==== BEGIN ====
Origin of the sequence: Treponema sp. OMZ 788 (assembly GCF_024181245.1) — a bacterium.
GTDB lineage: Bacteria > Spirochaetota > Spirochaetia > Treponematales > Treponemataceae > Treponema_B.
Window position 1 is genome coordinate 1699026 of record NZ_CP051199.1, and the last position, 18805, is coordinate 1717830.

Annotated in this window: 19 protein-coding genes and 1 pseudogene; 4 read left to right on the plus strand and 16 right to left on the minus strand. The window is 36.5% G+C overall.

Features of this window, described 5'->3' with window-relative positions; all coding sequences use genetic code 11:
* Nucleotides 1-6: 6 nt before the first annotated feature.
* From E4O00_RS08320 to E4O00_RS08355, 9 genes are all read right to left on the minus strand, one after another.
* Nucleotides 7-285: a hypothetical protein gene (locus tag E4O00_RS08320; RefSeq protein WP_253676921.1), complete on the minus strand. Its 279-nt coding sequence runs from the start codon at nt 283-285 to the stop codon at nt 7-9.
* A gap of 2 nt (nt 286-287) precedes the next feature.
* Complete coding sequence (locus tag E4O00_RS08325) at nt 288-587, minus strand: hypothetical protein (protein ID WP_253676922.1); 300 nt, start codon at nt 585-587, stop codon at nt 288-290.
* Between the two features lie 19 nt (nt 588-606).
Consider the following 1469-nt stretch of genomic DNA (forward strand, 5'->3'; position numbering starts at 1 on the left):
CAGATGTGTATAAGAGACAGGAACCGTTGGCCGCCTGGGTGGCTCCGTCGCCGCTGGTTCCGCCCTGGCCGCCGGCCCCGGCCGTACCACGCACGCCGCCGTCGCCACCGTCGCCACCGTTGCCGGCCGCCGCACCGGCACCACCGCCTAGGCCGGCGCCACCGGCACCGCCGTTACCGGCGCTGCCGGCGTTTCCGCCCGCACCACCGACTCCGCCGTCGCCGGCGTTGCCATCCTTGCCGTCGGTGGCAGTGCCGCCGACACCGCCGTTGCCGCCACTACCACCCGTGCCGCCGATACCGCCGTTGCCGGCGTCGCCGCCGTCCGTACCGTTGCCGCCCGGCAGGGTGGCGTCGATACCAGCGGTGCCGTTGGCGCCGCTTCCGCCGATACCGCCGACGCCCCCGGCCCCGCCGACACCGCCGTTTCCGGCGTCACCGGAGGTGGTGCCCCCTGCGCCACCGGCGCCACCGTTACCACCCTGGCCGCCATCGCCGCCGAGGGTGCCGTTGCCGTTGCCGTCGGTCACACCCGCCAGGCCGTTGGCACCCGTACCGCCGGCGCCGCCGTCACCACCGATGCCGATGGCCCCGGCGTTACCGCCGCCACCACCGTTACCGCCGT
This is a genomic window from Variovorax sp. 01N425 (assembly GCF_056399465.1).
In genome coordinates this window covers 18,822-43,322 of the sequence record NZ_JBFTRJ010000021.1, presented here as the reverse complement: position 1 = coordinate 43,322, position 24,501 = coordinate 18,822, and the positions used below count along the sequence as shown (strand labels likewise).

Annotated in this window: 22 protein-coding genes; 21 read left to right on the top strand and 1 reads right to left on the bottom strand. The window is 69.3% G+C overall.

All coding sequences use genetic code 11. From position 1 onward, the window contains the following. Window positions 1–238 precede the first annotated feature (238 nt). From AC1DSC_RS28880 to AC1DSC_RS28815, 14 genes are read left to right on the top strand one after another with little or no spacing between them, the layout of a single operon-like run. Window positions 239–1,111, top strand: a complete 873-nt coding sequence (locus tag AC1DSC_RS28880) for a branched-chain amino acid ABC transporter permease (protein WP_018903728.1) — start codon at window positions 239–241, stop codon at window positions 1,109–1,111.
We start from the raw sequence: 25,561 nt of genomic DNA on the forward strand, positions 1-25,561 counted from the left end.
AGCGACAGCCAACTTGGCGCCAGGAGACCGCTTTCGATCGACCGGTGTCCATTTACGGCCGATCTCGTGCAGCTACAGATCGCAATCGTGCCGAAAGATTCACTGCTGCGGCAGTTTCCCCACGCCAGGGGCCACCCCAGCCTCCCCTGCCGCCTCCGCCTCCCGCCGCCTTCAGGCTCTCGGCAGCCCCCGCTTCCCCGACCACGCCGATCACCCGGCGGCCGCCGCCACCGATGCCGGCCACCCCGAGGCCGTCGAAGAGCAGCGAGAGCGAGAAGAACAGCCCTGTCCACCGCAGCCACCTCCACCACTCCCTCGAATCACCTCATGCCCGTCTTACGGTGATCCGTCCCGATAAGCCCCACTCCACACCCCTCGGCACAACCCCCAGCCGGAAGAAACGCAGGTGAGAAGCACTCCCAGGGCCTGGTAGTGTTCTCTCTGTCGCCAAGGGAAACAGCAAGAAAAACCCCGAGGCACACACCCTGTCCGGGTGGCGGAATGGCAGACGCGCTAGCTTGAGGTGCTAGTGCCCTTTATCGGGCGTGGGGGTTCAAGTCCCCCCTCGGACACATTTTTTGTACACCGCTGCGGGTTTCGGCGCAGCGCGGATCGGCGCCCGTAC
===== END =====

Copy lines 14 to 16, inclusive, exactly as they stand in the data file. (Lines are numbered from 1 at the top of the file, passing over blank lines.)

This is a genomic window from Variovorax sp. 01N425 (assembly GCF_056399465.1).
In genome coordinates this window covers 18,822-43,322 of the sequence record NZ_JBFTRJ010000021.1, presented here as the reverse complement: position 1 = coordinate 43,322, position 24,501 = coordinate 18,822, and the positions used below count along the sequence as shown (strand labels likewise).

Annotated in this window: 22 protein-coding genes; 21 read left to right on the top strand and 1 reads right to left on the bottom strand. The window is 69.3% G+C overall.